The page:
Category Archives: Features

Métro memories

In Paris they take graffiti seriously. Just walking around the French capital leaves a certain kind of tourist full of admiration albeit for the hardcore damage rather than the usual attraction of towering ironwork. In particular the technique of ‘punitions’ whereby a train panel is covered with repetitions of a tag, rather than a larger piece, fires the imagination. Travelling around the city on the métro and the eye is drawn to another type of tagging in the form of the numerous abrasive marks scratched into the shiny metal doors of the carriage interiors. Hidden in plain sight most passengers must barely notice these colourless tags but a new publication MF.67D: Ligne 12 sets out to document some of those that can be found on the twelfth line of the subterranean transport system. 

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Nationalist muralism in contemporary Poland

Having reviewed Wojciech Wilczyk’s work in the past the Graffiti Review were pleased to catch up and ask the photographer about his newest release Słownik polsko-polski, which translates as the ‘Polish-Polish Dictionary’. This evolved out of his previous book, named after the notorious ‘Holy War’ derby between the two major Kraków football clubs, which documented the graffiti of Polish fans. His latest publication focuses on the nationalist murals that have come to dominate the country’s walls under the PiS government. 

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Track & Field Interview

Track and Field / PE zine

I recently got sent a copy of a magazine called Track & Field. Open mouthed in horror I began to read the introduction; what an earth is a defence of Thatcherism doing in a graff mag I thought to myself?! Well it turns out the short introductory essay on competition actually refers to the sporting rivalry between Steve Ovett and Sebastian Coe in the ‘80s. The determination of these two athletes is used as a metaphor for the struggles of a graffiti writer. Sports fans are invited into the pages of a magazine that aims to “bring a voice to culture that shows no sign of taking a defeat just yet.” The ‘voice’ refers to the index of text, in the back pages, that follows the photography.     Continue reading

XARPI Book Interview

XARPI book

I recently got sent an unusual book from Brazil titled XARPI which focuses on the unique tagging culture of Rio de Janeiro. The book’s author, João Marcelo, has produced a brilliant typology of xarpi, the variant of pixação found in his native city. Marcelo is a graphic designer, graduated in Industrial Design in 1998 at the Faculdade da Cidade, who has spent the last eight years dedicated to documenting every corner of Rio where xarpi could be found. As this style of graff is little known on this side of the globe I decided to ask him a bit more about how his project developed, what exactly xarpi is, and how the book came about: Continue reading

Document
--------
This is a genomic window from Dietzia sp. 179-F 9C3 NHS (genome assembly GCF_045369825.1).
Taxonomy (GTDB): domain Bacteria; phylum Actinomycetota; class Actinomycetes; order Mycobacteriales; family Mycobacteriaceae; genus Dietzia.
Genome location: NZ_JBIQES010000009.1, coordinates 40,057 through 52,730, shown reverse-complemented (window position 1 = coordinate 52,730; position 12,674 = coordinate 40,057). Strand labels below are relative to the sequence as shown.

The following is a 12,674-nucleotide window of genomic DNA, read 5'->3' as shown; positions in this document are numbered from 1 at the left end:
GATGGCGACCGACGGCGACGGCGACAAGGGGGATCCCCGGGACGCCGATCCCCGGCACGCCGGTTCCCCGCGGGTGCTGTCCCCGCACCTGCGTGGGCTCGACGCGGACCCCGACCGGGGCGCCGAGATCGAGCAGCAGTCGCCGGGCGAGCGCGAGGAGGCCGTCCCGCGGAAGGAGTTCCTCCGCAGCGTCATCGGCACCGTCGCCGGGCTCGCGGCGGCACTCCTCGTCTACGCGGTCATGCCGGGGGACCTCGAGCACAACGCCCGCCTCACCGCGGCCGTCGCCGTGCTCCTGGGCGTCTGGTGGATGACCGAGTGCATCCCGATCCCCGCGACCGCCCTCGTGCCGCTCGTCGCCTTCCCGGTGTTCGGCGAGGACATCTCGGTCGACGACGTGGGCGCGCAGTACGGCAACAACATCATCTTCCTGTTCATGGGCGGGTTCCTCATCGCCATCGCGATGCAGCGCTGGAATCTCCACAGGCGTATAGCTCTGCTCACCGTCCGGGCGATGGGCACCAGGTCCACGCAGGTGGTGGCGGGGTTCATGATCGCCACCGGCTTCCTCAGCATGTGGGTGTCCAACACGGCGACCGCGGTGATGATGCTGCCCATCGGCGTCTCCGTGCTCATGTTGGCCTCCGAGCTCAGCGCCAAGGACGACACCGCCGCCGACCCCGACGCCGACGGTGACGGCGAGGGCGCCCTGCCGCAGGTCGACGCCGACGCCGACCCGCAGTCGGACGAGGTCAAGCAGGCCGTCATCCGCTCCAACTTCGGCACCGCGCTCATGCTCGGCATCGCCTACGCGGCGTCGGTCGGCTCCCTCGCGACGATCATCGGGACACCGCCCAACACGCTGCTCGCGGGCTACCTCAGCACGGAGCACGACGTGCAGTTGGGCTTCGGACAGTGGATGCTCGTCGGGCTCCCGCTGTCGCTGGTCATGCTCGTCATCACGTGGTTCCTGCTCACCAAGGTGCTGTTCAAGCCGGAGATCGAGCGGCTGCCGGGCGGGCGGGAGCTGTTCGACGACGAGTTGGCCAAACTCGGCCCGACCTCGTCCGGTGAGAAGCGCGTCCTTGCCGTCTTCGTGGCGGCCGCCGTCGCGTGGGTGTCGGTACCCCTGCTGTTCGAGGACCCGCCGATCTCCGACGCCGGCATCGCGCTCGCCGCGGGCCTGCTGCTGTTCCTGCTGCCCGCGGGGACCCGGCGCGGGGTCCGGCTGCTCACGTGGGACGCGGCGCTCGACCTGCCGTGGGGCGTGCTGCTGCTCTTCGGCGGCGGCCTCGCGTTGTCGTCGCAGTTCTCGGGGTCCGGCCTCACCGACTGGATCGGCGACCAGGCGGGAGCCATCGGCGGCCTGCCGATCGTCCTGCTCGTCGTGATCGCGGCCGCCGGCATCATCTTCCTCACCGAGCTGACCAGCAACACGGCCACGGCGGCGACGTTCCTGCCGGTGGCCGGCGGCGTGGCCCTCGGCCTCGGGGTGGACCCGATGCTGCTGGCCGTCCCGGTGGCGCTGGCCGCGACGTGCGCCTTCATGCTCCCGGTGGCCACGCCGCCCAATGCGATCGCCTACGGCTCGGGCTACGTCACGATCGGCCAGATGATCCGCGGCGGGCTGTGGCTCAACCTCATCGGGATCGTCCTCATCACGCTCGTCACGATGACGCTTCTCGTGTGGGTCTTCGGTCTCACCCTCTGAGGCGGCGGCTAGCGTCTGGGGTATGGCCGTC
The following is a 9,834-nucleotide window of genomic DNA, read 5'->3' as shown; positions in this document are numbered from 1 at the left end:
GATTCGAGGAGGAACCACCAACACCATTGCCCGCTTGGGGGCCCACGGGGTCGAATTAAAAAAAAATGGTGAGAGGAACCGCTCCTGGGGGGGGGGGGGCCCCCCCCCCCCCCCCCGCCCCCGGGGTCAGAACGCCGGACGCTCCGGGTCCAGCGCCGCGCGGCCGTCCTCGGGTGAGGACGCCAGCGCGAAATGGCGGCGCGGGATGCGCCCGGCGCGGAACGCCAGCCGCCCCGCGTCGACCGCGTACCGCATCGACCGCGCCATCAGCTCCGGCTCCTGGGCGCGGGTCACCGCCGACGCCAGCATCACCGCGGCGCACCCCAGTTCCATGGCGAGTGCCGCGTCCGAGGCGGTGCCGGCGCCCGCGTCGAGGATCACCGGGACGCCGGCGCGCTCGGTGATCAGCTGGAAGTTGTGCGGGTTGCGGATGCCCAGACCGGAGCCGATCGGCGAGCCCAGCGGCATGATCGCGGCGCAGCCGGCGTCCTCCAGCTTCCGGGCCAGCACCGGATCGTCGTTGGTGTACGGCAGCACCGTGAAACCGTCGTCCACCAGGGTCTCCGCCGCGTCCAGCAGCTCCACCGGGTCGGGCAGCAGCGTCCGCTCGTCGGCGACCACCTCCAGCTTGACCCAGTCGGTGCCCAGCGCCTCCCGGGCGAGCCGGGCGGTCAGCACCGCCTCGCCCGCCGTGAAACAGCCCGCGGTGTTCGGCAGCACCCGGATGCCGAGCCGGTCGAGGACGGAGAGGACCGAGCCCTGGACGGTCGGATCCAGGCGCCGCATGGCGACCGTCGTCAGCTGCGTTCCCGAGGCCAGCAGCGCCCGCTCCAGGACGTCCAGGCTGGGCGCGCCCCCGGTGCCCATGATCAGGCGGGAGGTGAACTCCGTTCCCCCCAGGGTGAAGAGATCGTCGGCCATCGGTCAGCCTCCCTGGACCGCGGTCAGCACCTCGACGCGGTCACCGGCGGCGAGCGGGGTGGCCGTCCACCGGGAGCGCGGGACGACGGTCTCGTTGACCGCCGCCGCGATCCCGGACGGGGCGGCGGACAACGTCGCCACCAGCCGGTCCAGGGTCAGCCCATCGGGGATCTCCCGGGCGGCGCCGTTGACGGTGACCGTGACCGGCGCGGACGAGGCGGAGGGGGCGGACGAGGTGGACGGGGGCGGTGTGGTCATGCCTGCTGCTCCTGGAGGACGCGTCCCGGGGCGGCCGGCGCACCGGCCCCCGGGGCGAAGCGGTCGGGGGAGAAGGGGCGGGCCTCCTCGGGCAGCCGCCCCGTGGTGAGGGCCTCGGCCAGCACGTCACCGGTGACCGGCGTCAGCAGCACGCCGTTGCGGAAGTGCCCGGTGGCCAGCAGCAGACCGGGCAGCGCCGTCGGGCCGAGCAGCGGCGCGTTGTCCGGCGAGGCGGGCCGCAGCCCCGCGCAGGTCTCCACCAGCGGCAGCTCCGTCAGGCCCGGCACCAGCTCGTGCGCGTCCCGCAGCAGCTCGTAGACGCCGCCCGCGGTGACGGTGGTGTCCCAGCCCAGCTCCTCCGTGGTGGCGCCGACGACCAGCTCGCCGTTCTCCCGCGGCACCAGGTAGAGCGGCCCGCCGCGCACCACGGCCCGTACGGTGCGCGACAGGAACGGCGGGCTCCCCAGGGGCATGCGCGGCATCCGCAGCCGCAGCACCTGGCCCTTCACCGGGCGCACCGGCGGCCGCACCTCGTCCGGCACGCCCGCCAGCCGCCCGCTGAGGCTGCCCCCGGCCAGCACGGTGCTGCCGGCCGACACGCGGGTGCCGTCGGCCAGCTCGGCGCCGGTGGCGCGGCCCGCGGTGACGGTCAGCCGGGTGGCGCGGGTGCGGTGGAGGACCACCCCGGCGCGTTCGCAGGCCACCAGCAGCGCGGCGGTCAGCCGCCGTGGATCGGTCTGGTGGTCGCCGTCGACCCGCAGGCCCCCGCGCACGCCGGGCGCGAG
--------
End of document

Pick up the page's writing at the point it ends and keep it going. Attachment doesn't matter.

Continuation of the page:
Is 52 weeks enough? Unsettling archaeology with graffiti recording

 

This is a guest post by Dr Alex Hale. Alex is an archaeologist, who works in Scotland. He considers archaeology to be a creative practice that should be far more accessible and part of a democratic process that enables people to understand themselves, each other and our space-time journeys together. Continue reading

Same Old Shit at the Barbican?

Sometime in the late 2000’s I found myself sitting in a police interview room opposite a pair of excited coppers. After a few minutes of pointless questions they gleefully put their theory to me: “we believe you were intending to travel up to central London to vandalise the Tate Modern!” This accusation left me slightly flabbergasted: aside from being completely daft, all they’d found on me was a Tipp-Ex, I felt insulted. Fuck the Tate!

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Adam Void Interview

Adam Void

Nirvana Rules is the latest of offering from among the many zines Adam Void has made. The title gives a clue to the content within which focuses on the ‘Nirvana Rules’ tag he first noticed on the streets of Baltimore. The graffiti is unconventional, both in its form and style, yet being well-executed and repeated often this clearly isn’t just a series of spontaneous tributes left by random Nirvana fans. Continue reading